Cellulose is the major component of the plant cell wall and composed of β-linked glucose units. Use of cellulose is greatly impacted by its physical properties, which are dominated by the number of individual cellulose strand within each fiber and the average length of each strand. Our work described herein provides a complete mechanism for cellulose synthase accounting for its processivity and mechanism of initiation. Using ionic liquids and gel permeation chromatography, we obtain kinetic constants for initiation, elongation, and termination (release of the cellulose strand from the enzyme) for two bacterial cellulose synthases (Gluconacetobacter hansenii and Rhodobacter sphaeroides). Our results show that initiation of synthesis is primer-independent. After initiation, the enzyme undergoes multiple cycles of elongation until the strand is released. The rate of elongation is much faster than that of steady-state turnover. Elongation requires cyclic addition of glucose (from uridine diphosphate-glucose) and then strand translocation by one glucose unit. Translocations greater than one glucose unit result in termination requiring reinitiation. The rate of the strand release, relative to the rate of elongation, determines the processivity of the enzyme. This mechanism and the measured rate constants were supported by kinetic simulation. With the experimentally determined rate constants, we are able to simulate steady-state kinetics and mimic the size distribution of the product. Thus, our results provide for the first time a mechanism for cellulose synthase that accounts for initiation, elongation, and termination.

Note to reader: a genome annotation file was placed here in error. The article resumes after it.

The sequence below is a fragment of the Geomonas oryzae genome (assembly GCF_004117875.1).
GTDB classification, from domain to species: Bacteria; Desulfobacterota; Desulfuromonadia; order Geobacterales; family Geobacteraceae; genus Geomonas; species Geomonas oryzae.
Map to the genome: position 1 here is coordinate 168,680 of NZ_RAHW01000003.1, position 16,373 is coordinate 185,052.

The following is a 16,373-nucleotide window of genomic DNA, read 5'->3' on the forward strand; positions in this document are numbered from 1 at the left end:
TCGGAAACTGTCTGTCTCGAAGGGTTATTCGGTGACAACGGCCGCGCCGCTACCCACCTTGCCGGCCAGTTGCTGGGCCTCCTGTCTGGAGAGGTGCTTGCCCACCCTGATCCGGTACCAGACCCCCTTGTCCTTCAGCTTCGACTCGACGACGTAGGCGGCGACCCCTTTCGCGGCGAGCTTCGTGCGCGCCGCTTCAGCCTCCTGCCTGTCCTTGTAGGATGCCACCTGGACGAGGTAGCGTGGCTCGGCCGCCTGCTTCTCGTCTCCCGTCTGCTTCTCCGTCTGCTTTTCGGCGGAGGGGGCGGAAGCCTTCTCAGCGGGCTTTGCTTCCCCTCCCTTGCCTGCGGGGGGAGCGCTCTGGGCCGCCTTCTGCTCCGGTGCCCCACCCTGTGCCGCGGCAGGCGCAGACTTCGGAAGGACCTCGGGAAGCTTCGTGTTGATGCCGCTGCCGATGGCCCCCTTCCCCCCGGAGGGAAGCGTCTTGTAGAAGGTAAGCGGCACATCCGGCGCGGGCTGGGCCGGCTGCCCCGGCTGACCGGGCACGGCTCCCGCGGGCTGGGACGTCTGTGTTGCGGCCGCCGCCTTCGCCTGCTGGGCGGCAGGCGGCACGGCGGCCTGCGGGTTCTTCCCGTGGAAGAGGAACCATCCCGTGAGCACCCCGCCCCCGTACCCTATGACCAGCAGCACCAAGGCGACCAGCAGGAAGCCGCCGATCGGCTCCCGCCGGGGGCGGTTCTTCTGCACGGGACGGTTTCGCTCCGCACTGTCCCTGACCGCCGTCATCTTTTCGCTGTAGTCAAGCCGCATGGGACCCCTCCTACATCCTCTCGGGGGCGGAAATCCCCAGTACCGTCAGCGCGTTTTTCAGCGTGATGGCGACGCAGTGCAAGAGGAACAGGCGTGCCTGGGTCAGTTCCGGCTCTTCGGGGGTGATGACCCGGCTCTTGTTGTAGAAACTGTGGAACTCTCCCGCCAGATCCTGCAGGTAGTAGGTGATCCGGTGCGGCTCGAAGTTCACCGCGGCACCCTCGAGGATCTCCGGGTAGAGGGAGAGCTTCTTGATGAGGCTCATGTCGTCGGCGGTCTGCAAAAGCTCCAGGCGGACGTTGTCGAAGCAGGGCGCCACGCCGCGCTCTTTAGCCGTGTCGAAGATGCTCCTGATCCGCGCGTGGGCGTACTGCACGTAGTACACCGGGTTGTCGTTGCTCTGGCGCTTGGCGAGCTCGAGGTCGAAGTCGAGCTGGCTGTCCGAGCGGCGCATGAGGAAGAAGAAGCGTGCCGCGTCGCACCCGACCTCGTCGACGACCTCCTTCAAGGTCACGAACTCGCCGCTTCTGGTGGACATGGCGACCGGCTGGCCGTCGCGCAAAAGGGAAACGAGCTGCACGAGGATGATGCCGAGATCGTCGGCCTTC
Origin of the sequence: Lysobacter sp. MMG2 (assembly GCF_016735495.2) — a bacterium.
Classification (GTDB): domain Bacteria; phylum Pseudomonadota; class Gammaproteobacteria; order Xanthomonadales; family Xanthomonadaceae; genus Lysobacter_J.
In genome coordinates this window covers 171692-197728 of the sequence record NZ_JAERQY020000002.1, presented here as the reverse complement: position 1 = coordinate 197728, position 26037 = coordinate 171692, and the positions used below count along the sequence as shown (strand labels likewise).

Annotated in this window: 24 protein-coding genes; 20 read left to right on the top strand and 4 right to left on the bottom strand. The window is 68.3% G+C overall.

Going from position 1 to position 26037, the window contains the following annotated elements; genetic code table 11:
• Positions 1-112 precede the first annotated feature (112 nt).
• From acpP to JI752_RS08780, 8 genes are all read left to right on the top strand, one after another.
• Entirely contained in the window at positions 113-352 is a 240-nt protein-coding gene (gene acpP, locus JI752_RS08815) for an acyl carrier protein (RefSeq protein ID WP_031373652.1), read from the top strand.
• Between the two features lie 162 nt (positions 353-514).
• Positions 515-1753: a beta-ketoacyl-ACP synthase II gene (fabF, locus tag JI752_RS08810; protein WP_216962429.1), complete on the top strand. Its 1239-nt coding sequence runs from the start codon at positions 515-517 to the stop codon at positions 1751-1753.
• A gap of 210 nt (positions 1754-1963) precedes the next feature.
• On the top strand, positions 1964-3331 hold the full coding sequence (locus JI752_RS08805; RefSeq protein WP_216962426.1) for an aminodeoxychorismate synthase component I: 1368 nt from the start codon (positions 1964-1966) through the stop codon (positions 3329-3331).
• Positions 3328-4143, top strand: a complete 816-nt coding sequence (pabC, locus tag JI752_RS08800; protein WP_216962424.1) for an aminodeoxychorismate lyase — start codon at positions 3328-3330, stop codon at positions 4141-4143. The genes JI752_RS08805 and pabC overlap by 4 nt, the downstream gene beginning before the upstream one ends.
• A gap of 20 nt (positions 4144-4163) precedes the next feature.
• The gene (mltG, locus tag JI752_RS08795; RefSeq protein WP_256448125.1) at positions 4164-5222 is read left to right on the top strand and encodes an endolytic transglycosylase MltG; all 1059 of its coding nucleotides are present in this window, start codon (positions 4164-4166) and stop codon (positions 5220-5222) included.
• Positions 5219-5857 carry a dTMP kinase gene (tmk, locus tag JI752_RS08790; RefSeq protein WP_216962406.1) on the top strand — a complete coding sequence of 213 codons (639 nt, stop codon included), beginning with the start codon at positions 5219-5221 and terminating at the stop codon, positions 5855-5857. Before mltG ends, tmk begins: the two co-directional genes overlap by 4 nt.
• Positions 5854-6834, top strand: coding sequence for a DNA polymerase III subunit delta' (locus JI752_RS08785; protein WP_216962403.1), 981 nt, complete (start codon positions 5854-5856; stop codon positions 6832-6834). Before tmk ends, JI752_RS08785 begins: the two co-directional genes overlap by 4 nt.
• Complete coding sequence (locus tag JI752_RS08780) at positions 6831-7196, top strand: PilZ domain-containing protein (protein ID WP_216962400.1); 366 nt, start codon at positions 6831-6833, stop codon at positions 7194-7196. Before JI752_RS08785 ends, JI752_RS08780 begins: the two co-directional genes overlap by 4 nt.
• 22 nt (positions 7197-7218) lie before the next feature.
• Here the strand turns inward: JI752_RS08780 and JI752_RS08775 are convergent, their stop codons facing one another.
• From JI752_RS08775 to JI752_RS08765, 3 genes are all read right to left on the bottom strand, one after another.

All Science Journal Classification (ASJC) codes
- Chemical Engineering(all)